I am currently working on a cross stitch design that requires dozens of different floss colors.  I frequently thread several needles in different colors so I can continue cross stitching without having to change the floss on one needle too often.  As you can see in the photo, my mouse needle minder hangs onto the multiple needles nicely, and all in one place.


Needle Minders Available Online


There are several places online that offer needle minders.  I happen to know that mine came from True North Needleminders on Etsy because it arrived attached to the store's business card.  She has a large variety of choices available so you can select the character that best reflects your preferences and personality.

Here are a few that are currently available at True North Needleminders, but you can click the store link above to see the entire collection.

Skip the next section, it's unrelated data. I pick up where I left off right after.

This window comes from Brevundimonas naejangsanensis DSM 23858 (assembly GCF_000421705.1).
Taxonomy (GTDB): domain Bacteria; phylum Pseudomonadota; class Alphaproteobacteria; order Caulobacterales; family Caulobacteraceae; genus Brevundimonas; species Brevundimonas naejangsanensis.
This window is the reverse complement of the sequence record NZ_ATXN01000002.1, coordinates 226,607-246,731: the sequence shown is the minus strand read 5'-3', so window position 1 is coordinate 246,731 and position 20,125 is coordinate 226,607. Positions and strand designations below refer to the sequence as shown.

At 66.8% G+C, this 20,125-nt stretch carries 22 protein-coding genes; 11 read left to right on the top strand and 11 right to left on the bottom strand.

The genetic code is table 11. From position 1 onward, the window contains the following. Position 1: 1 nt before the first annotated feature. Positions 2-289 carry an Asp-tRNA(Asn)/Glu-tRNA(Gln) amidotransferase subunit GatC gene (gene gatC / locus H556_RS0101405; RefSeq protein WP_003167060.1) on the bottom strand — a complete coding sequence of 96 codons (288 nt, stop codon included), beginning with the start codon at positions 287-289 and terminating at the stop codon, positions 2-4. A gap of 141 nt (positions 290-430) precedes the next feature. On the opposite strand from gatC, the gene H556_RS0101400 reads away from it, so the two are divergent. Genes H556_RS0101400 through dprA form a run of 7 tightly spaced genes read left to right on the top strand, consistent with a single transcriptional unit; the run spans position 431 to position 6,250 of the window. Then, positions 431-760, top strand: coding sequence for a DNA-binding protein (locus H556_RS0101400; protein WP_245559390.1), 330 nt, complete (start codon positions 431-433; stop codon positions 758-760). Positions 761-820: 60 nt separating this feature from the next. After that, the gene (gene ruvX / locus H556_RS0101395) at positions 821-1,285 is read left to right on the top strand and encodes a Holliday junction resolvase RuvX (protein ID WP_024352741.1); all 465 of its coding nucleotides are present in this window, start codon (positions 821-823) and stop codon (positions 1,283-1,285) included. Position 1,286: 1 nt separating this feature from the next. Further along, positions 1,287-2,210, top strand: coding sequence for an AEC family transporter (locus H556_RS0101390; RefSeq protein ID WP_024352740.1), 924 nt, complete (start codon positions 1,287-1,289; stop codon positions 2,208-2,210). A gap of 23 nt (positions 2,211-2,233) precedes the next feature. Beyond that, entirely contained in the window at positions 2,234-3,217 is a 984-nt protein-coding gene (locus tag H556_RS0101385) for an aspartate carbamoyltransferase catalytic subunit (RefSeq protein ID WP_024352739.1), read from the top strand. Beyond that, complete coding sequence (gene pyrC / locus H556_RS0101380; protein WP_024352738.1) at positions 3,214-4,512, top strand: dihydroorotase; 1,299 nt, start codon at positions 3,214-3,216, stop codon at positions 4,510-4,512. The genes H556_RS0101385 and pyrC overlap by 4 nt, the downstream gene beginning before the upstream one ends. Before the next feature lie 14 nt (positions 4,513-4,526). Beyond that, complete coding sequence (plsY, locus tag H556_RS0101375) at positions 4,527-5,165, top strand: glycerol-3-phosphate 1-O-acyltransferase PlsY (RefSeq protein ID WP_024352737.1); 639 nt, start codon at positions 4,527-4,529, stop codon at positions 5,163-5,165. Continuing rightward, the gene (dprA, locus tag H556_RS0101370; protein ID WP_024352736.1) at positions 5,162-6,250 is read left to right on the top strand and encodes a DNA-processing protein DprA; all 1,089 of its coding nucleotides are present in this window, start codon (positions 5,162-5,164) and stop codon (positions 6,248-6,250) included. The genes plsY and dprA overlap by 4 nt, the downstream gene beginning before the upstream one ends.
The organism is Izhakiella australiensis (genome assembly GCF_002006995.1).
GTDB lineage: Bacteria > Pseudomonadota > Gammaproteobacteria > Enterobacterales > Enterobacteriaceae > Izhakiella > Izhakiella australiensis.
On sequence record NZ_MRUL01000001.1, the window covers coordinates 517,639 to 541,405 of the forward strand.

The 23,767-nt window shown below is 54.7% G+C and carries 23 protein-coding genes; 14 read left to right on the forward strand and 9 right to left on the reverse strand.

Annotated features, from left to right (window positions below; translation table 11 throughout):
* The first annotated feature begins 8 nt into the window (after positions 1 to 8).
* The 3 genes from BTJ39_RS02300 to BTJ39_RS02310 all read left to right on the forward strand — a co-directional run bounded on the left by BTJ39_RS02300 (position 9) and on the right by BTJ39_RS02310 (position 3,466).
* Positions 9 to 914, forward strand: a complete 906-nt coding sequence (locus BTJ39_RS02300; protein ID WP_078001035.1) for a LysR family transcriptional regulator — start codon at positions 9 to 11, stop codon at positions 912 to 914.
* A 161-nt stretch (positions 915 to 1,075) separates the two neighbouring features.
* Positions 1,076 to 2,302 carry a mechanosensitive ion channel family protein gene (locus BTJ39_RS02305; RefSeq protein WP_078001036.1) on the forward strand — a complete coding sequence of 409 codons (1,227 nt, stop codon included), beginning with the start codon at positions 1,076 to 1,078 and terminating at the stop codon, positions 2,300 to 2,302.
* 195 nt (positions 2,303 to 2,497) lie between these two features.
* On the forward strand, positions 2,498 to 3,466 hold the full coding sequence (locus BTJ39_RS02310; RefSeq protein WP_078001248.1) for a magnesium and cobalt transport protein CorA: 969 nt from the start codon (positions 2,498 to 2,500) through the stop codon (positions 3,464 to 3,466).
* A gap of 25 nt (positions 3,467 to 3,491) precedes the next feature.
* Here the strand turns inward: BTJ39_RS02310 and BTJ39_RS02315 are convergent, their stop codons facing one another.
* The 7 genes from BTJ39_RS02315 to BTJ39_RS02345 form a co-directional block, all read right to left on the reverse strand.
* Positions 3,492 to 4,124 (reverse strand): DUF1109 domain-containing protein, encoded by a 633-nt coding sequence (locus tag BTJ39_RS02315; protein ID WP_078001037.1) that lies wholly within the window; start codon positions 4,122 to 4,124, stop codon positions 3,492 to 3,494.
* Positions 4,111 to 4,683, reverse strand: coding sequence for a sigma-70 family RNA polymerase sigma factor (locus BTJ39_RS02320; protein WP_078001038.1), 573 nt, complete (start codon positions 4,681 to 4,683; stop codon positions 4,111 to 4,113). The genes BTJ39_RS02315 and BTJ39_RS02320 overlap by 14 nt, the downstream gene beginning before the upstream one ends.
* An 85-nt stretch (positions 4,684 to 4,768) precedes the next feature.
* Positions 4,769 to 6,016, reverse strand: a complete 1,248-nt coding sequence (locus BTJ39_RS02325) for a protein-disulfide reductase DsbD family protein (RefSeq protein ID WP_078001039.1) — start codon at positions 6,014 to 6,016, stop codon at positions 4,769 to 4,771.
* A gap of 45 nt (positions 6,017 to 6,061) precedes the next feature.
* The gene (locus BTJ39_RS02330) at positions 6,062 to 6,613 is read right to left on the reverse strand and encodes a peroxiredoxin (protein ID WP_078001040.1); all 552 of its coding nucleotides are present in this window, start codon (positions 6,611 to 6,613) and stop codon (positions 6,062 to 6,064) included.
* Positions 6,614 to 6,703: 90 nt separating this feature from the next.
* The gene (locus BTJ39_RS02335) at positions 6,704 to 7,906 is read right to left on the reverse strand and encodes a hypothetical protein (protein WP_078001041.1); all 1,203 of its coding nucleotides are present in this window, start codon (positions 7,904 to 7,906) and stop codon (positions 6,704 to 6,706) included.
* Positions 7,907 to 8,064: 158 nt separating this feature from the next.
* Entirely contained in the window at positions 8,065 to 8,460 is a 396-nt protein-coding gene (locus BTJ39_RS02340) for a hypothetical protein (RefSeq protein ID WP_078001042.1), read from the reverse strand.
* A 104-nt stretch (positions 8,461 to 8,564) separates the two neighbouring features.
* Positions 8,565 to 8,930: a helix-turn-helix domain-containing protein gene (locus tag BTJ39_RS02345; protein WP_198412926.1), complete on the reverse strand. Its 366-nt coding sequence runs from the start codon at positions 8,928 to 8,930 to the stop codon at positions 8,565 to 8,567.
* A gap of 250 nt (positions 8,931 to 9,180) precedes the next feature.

I can tell you from experience, they make awesome gifts for needlework and sewing enthusiasts.  I am most grateful to Olivia for giving me mine.



 

 

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Thursday, January 18, 2018

Hobby Time from the Review This! Contributors




hob·by - an activity done regularly in one's leisure time for pleasure. 

January is known as National Hobby Month.   The contributing writers here on Review This! each have their favorite ways to enjoy a relaxing pursuit and have written many reviews of various how-to books, crafting supplies and DIY tutorials, gardening tips, recipes & kitchen aids for the cook, photography lessons, reading or listening to music, sports, and a host of other hobbies. 

These are but a few of the hobbies enjoyed by the Review This crew. The list of hobbies is almost endless.  If you are interested in looking for what we writers here have reviewed, type in the name of your 'hobby' either in the box in the top left-hand corner of any Review This page, or in the search box down the right-hand side. By looking at the author's name, you won't have any problem figuring out which HOBBY is each writers' favorite! For instance, mine  (Wednesday Elf) is crochet and my hobby is shared by several other contributors here, so we learn and share with each other. A more comprehensive list is shown below.